In the documentary film, Beyer leaves it up to the viewer, however, to decide whether the goals and objectives for the integration of immigrants have been met. Nonetheless, some ironic snippets, such as the German national hymn played in the classroom and the religious rendition performed at the closing ceremony when the certificates are awarded, (in)directly parody the image of Germanness promoted in the course. What’s more, the ‘seriousness’ of the lessons on German identity, culture and values, and the pressure to pass the compulsory exam at the end, sharply contrast with the popular, ever-increasing lists of books poking fun at Germanness from an outsider/foreigner perspective. The Xenophobe’s Guide to the Germans (2008) by Stefan Zeidenitz and Ben Barko or How to be German in fifty easy steps (2013) by Adam Fletcher et al. are but two examples.
Firstly, the fear of foreigners must be dispelled. Prejudices and stereotypes should be shed and then, what’s most important is having an equal opportunity both in education and in the job market.”
(Britt Beyer in 2013 radio interview)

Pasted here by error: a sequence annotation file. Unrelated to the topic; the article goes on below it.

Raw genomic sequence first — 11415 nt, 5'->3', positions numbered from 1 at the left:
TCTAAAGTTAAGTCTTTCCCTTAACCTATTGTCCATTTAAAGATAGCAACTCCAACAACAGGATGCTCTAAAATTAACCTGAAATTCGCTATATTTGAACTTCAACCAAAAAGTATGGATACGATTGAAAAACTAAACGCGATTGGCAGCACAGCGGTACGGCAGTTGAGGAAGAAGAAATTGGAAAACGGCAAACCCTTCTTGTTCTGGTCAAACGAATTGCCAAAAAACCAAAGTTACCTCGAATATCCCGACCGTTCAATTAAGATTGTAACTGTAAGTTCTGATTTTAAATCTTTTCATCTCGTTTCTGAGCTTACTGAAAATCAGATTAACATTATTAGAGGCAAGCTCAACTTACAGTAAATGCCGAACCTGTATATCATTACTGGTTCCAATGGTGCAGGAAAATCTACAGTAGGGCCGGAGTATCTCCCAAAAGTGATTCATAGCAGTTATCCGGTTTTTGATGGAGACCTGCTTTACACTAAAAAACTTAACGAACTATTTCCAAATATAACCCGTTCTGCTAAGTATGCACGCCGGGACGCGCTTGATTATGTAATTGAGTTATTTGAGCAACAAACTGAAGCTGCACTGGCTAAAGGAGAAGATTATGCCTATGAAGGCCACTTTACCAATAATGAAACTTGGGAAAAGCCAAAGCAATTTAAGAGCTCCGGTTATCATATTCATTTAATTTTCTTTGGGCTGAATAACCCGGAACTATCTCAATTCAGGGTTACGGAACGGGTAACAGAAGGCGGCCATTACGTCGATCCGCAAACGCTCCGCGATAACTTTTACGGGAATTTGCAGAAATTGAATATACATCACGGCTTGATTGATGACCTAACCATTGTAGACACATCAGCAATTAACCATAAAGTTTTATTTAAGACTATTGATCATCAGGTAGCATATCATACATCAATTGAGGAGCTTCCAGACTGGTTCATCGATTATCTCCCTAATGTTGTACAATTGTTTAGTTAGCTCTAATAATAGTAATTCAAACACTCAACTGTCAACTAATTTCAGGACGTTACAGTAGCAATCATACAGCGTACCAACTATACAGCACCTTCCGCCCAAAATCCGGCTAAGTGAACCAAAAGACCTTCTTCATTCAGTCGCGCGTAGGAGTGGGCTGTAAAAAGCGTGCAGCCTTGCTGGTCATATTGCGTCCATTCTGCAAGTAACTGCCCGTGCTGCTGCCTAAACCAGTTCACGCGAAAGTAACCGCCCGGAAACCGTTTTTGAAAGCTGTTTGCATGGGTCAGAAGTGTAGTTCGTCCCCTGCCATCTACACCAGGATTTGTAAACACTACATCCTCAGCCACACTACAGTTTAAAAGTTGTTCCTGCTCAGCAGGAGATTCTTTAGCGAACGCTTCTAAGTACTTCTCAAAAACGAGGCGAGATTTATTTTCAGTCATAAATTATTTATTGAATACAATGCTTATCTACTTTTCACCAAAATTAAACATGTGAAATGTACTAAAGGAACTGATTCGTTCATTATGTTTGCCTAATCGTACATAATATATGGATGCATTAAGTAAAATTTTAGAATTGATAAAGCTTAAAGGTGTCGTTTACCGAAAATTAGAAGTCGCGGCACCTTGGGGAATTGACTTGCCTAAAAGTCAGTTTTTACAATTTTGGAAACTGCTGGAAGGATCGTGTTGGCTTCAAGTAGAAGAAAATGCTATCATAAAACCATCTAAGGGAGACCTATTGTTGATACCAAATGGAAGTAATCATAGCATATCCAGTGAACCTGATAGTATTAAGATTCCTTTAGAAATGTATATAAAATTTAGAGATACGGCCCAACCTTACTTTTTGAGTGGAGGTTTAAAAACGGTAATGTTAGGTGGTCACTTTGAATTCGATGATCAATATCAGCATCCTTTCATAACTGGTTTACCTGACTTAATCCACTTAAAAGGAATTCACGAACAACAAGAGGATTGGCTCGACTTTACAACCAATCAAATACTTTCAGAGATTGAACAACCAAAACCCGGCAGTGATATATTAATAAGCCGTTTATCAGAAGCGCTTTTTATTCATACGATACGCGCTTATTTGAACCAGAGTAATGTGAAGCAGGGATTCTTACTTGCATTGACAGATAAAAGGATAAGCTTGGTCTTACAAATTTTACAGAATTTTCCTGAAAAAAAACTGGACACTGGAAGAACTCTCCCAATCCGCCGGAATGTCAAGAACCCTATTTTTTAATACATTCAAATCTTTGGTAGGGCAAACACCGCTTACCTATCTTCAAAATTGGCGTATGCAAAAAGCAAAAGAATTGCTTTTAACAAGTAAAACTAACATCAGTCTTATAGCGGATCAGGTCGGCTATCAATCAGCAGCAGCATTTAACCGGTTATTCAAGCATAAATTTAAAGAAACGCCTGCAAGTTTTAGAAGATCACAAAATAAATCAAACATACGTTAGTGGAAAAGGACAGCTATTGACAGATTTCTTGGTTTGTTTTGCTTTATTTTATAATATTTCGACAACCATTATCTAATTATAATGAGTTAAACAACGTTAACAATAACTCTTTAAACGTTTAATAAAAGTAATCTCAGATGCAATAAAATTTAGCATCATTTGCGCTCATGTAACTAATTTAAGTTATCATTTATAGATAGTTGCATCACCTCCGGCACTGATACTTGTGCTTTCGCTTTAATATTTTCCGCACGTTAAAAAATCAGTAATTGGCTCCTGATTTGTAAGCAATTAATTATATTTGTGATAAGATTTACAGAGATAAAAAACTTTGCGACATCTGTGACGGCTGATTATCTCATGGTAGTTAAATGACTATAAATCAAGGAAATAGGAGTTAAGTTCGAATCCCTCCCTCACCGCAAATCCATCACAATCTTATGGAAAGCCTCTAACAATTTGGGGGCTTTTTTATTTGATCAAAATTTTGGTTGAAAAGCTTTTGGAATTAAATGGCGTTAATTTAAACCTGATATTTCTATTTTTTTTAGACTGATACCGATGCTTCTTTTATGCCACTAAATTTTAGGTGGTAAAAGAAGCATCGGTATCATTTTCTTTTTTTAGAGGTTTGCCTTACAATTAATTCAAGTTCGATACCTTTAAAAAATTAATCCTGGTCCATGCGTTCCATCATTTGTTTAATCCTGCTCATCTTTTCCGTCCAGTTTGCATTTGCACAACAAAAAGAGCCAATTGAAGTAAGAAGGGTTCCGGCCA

In her interviews and commentary on the film, director Britt Beyer admits that out of the 20 participants who started the course, only four of them managed to successfully complete it. Whereas for some, the workload proved to be too overwhelming, others chose to return to their countries because they felt things were not working out in Germany. In her ten months of ‘field’ and film work, the director came into contact with forty different participants, some of whom she accompanied in their daily routines. Yet, the high failure rate in the course is not mentioned or addressed in the documentary. Britt Beyer appeals, instead, for a greater mutual understanding and an embracing of cultural plurality and different ‘identity claims’. Her hope is that Germans see migrants and migration not as a threat but as an opportunity.
The film Werden Sie Deutscher has travelled to several international festivals and in 2012 it won the New Berlin Film Award for best documentary. It also took home a prize at the Osnabrück Film Festival.
Photos come from http://www.werdensiedeutscher.de/materialien/